Good morning, and welcome to our rolling coverage of the world economy, the financial markets, the eurozone and business.
EU car sales rose 10% in June, and were up 25% in the first half compared with the same period in 2020, according to the European Automobile Manufacturers’ Association (ACEA). Sales reached almost 5.4m vehicles – still 1.5m units below the pre-Covid volume recorded over the first six months of 2019.
Germany posted the biggest gain with a 24.5% increase, followed by Spain (+17%) and Italy (+12.6%). In France, by contrast, passenger car sales fell 14.7% in June.
The Bank of Japan has kept monetary policy unchanged but downgraded its growth forecast to 3.8% for the current fiscal year to March 2022, from 4% estimated in April. It stuck to its view that the world’s third-biggest economy is headed for a moderate recovery, and raised its growth forecast for next year to 2.7% from 2.4%.
The BOJ also revised its consumer inflation forecast higher, to 0.6% from 0.1% this year, on the back of rises in energy costs and commodities prices.
Today, nickel prices climbed to a near-five-month high, tracking gains in stainless steel. Nickel is used in electric vehicle batteries, and to make stainless steel. Three-month nickel on the London Metal Exchange rose as much as 2.3% to $19,205.
The central bank also announced a climate scheme, which will offer long-term loans at zero interest to banks that extend green and sustainability-linked loans and invest in green bonds and sustainability-linked bonds. It also said it would start buying green bonds using its foreign reserves.
The BOJ said in its quarterly report:
Japan’s economy is likely to improve… as the pandemic’s impact gradually subsides due to progress in vaccinations.
But the outlook is highly uncertain as domestic and overseas economies could be swayed by developments regarding the pandemic.
A resurgence in Covid infections forced the Japanese government to impose a new state of emergency in Tokyo, less than a fortnight before the Olympic Games, dashing any hopes of a strong rebound in economic growth this quarter.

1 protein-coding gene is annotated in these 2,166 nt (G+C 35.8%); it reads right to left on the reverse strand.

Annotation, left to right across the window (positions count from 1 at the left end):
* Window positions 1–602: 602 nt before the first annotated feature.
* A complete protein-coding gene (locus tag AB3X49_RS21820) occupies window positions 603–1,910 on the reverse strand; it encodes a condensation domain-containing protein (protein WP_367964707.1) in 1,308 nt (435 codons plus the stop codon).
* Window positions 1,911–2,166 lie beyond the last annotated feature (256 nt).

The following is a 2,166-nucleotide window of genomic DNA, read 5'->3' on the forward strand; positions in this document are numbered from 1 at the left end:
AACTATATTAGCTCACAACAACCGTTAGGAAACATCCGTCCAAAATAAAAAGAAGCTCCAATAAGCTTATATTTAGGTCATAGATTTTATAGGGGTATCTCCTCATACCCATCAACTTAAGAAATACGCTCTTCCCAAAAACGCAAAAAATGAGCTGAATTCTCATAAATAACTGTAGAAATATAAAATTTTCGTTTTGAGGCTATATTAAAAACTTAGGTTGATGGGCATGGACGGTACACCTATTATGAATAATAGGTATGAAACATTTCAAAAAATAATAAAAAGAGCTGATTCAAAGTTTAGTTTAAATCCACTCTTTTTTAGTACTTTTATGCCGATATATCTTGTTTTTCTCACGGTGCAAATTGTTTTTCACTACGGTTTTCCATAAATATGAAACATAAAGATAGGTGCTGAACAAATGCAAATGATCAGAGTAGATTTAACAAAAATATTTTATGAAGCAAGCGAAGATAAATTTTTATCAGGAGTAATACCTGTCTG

Burberry, the British fashion brand known for its trenchcoats and check scarves, has reported stronger-than-expected sales. Comparable sales surged 90% to £479m in the 13 weeks to end June from a year earlier, when shops were closed, and were up 1% compared with 2019 levels.
Within this, full-price sales growth picked up to 26%, as the company abandoned markdowns. Burberry recently opened its first flagship with its new global design concept in Sloane Street in London, with three more flagships to follow over the next year.
Marc Gobbetti, the chief executive who is leaving by the end of the year to return to Italy, said:
We saw strong growth across our strategic categories, in particular leather goods and outerwear, and exited markdowns in digital and mainline stores. We continued to roll out our new store concept that will transform how customers experience our brand and product in a uniquely British luxury setting.
Asian stock markets were mixed after a tough day on the markets in Europe and Wall Street yesterday. Japan’s Nikkei lost nearly 1% while Hong Kong’s Hang Seng rose almost 0.3% and the Australian market was flat. Europe is expected to open slightly higher this morning.
- 9am BST: Italy trade for May
- 9am BST: Spain trade for May
- 10am BST: Eurozone inflation for June (forecast core inflation: 0.9%)
- 1.30pm BST: US Retail sales for June (forecast: 0.4%)
- 3pm BST: US Michigan Consumer sentiment for July (forecast: 86.5)